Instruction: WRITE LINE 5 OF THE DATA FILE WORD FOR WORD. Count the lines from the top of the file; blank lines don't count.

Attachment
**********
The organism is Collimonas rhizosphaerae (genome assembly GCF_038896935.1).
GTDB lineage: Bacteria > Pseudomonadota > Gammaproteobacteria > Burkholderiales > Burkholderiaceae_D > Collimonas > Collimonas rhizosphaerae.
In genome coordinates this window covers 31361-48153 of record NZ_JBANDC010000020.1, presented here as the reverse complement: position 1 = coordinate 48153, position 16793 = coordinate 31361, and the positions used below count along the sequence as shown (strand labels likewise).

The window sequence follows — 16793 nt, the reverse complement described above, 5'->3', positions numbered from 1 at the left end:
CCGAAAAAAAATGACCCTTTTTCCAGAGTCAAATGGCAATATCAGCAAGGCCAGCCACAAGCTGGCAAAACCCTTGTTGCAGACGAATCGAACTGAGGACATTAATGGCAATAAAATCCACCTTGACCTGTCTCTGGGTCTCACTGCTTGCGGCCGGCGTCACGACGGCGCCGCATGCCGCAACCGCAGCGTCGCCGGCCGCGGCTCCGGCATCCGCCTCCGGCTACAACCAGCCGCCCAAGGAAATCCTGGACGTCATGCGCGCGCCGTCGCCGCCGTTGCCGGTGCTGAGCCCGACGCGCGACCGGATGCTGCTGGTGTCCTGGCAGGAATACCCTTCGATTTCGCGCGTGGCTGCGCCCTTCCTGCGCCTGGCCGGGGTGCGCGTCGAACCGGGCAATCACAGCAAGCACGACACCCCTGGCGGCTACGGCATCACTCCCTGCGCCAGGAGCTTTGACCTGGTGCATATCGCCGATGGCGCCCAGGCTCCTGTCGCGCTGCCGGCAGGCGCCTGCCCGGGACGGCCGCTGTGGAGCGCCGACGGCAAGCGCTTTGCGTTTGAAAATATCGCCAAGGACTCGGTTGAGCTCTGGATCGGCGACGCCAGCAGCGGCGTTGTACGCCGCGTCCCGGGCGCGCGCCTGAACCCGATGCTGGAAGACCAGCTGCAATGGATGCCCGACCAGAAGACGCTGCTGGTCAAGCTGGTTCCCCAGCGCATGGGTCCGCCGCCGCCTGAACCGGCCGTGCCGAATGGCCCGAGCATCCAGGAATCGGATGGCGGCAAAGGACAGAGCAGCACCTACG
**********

CCGAAAAAAAATGACCCTTTTTCCAGAGTCAAATGGCAATATCAGCAAGGCCAGCCACAAGCTGGCAAAACCCTTGTTGCAGACGAATCGAACTGAGGACATTAATGGCAATAAAATCCACCTTGACCTGTCTCTGGGTCTCACTGCTTGCGGCCGGCGTCACGACGGCGCCGCATGCCGCAACCGCAGCGTCGCCGGCCGCGGCTCCGGCATCCGCCTCCGGCTACAACCAGCCGCCCAAGGAAATCCTGGACGTCATGCGCGCGCCGTCGCCGCCGTTGCCGGTGCTGAGCCCGACGCGCGACCGGATGCTGCTGGTGTCCTGGCAGGAATACCCTTCGATTTCGCGCGTGGCTGCGCCCTTCCTGCGCCTGGCCGGGGTGCGCGTCGAACCGGGCAATCACAGCAAGCACGACACCCCTGGCGGCTACGGCATCACTCCCTGCGCCAGGAGCTTTGACCTGGTGCATATCGCCGATGGCGCCCAGGCTCCTGTCGCGCTGCCGGCAGGCGCCTGCCCGGGACGGCCGCTGTGGAGCGCCGACGGCAAGCGCTTTGCGTTTGAAAATATCGCCAAGGACTCGGTTGAGCTCTGGATCGGCGACGCCAGCAGCGGCGTTGTACGCCGCGTCCCGGGCGCGCGCCTGAACCCGATGCTGGAAGACCAGCTGCAATGGATGCCCGACCAGAAGACGCTGCTGGTCAAGCTGGTTCCCCAGCGCATGGGTCCGCCGCCGCCTGAACCGGCCGTGCCGAATGGCCCGAGCATCCAGGAATCGGATGGCGGCAAAGGACAGAGCAGCACCTACG